The power of the new artificial intelligence (AI) large language models, and AI in general, is still being sorted out as use skyrockets. Sorting the hype from reality with a new technology always takes time, after actual use in real-world settings. I wrote previously about using Chat GPT type applications as a medical expert system, and a recent study highlights another potential use of AI in medicine.
The study – Development of digital voice biomarkers and associations with cognition, cerebrospinal biomarkers, and neural representation in early Alzheimer’s disease, uses AI to analyze voice patterns and correlate that with either mild cognitive impairment or early Alzheimer’s disease. This approach leverages the ability of AI systems to detect subtle patterns in large sets of data.
This approach is based on previous research which shows that speech patterns are altered in early AD. A 2015 review concluded:
Based on our research, we are inclined to claim that AD can be more sensitively detected with the help of a linguistic analysis than with other cognitive examinations. The temporal characteristics of spontaneous speech, such as speech tempo, number of pauses in speech, and their length are sensitive detectors of the early stage of the disease, which enables an early simple linguistic screening for AD.
The research is still somewhat preliminary, however, and the exact changes in speech are still being examined. In addition to the temporal characteristics of speech, there are lexical-semantic features, such as grammatical complexity, word variety, and sentence structure. As the researchers summarize: “Semantic degradation occurs early in AD resulting in a reduction in the amount of specific content information, while changes in features such as syntax and grammar occur later in the disease.” The present study also looks at acoustic characteristics of speech, such as pitch, the ways sounds are formed, and the rate of speech. Acoustic features relate to motor control of speech rather than cognitive function. These are features unlikely to be noticed in the early or mild stages of dementia.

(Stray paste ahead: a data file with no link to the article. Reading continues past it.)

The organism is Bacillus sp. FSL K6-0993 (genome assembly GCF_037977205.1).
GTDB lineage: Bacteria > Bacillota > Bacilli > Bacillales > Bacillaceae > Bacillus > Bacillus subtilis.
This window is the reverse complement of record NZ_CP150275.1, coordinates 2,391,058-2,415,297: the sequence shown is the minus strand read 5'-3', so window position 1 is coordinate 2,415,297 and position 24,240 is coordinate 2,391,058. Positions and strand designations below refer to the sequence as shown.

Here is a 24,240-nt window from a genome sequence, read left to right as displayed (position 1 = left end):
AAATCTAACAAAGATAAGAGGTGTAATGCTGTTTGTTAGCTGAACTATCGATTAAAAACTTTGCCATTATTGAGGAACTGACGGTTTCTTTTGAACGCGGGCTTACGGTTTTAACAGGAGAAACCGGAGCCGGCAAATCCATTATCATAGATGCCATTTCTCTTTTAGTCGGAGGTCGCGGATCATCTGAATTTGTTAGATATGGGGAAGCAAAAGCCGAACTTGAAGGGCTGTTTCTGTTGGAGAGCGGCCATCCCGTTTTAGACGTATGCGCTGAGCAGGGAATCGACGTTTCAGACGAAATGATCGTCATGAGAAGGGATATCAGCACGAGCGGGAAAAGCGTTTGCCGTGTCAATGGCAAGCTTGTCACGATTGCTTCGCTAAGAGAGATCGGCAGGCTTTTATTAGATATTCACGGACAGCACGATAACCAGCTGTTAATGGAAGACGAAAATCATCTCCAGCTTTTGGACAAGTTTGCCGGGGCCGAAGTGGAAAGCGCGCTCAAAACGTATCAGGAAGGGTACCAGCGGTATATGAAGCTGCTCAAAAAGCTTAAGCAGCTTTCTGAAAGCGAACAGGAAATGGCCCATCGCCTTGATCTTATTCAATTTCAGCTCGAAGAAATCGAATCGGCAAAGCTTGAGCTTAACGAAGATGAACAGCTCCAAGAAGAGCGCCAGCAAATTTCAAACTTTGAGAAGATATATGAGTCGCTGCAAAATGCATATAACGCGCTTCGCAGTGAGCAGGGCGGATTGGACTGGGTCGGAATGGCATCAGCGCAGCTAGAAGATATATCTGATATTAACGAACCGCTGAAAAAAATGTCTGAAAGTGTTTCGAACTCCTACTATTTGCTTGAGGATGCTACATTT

The question for the current study is how well can AI match subjects with MCI, early AD, and healthy controls based entirely on their speech patterns. They also correlated with AI assessments of speech with measures of amyloid beta in the CSF, a biological marker for AD. They found:
This study found that, not only did digital voice biomarkers differ by cognitive status, but they were also accurate in detecting AD biomarker status. These derived voice biomarkers also tracked disease progression, measured by changes in the 2-year follow-up CDR-SOB score.
While this is a small study (206 subjects total), the results are encouraging. It will need to be replicated in larger studies, and will have to be tracked for clinical sensitivity, specificity, and overall utility. Also, like most clinical studies, subjects with common confounding factors, such as prior stroke, thyroid disease, B12 deficiency, were excluded from analysis. This makes the analysis cleaner, but complicates application to the real world. This is essentially a proof-of-concept study – it confirms there are detectable speech changes in early dementia and that their AI tool can detect it.